Discussion on: There is No U in CRUD

jlhcoder profile image
James Hood Author

Likewise! Great discussion! 😊

Agreed that the API interface and internal implementation should be distinct concepts. However, I find when using microservices architecture and DDD, generally you at least start out with an implementation that closely mirrors the API model. The implementation may evolve over time, but I like to start out simple.

The alias idea is great. Again, I'm coming at this from a microservices architecture, which might be where some of the disconnects are coming from. There's the API at the microservices layer and then you front all of your microservices with an API Gateway layer. So I would keep my /account centric stuff at the microservices layer, then add the customer/:id/accounts at the API Gateway layer. So I think we're in agreement here.

Have a good vacation!

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renatomefi profile image
Renato Mefi

Hello James and Franz,

This thread is an awesome complement to this post, I'll follow with just one thing:

Debit and Credit operations have been combined into a single transaction POST operation. Now this seems like a strength in that it's simpler from an interface standpoint (debit is just a transaction with a negative amount, credit is a positive amount, right?). However, there can be very different business rules around debits vs credits, to the point where they should be modeled in the domain layer as separate operations on an account. A negative credit could still need to be treated differently than a positive debit, depending on banking rules/regulations. With a single REST endpoint, now you're back to having to infer which operation they mean based on parameters. I feel very strongly against doing this, which is a key point I was trying to make in this article. With the URI scheme I propose, the operation is always explicit, which ends up being more maintainable as requirements change and/or new requirements surface.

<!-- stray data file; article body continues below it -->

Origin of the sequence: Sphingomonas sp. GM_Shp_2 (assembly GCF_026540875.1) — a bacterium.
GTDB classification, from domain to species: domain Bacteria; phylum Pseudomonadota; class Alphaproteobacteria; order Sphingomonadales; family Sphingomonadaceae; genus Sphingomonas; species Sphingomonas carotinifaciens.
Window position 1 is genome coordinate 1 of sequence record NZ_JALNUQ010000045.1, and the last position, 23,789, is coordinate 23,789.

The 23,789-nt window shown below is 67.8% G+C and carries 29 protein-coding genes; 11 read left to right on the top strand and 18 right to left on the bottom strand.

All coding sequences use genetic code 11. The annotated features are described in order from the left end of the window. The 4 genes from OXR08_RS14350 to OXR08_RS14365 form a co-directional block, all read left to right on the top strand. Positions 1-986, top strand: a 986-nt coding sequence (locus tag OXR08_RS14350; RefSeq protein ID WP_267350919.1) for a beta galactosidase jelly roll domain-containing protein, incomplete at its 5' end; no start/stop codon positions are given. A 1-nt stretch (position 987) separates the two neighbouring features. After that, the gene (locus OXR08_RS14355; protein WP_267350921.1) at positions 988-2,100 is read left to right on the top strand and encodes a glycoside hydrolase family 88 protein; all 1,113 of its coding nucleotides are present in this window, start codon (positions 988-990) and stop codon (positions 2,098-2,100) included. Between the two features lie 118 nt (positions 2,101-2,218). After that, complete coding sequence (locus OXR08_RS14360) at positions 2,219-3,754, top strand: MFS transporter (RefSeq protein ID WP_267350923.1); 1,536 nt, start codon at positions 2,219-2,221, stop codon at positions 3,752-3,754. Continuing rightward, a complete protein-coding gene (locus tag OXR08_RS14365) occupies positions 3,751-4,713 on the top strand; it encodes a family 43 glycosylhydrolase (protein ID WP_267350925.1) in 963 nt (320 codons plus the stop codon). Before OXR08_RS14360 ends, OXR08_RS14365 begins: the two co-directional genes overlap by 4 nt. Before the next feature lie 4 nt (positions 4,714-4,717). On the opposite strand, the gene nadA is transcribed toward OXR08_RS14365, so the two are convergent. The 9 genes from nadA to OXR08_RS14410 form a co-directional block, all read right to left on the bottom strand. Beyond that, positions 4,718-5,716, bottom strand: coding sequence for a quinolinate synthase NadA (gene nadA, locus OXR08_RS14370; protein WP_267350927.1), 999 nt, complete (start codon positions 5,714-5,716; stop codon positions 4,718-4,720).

I completely agree with James on this one, keeping one noun as transactions might be more compliant to REST, in the other hand both client and server are going to (possibly) disrespect the single responsibility principle, the server will have to split the business logic internally while the client depending on its usage might have also to do the same due to having multiple operations in a single endpoint.

That's why I agree "bending the rules" are important as well since the advantage of the transactions endpoint is almost purely to follow the standards without giving much back to clients and servers.

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franzliedke profile image
Franz Liedke

Business rules need to be enforced on the server side. With James' example, I see nothing in there that requires the client to know the details of these rules. Hence, it should not have to deal with two separate endpoints because to it, the operations are the same. That, in my eyes, is the biggest benefit of a combined endpoint in this case. Depends on the concrete example, though.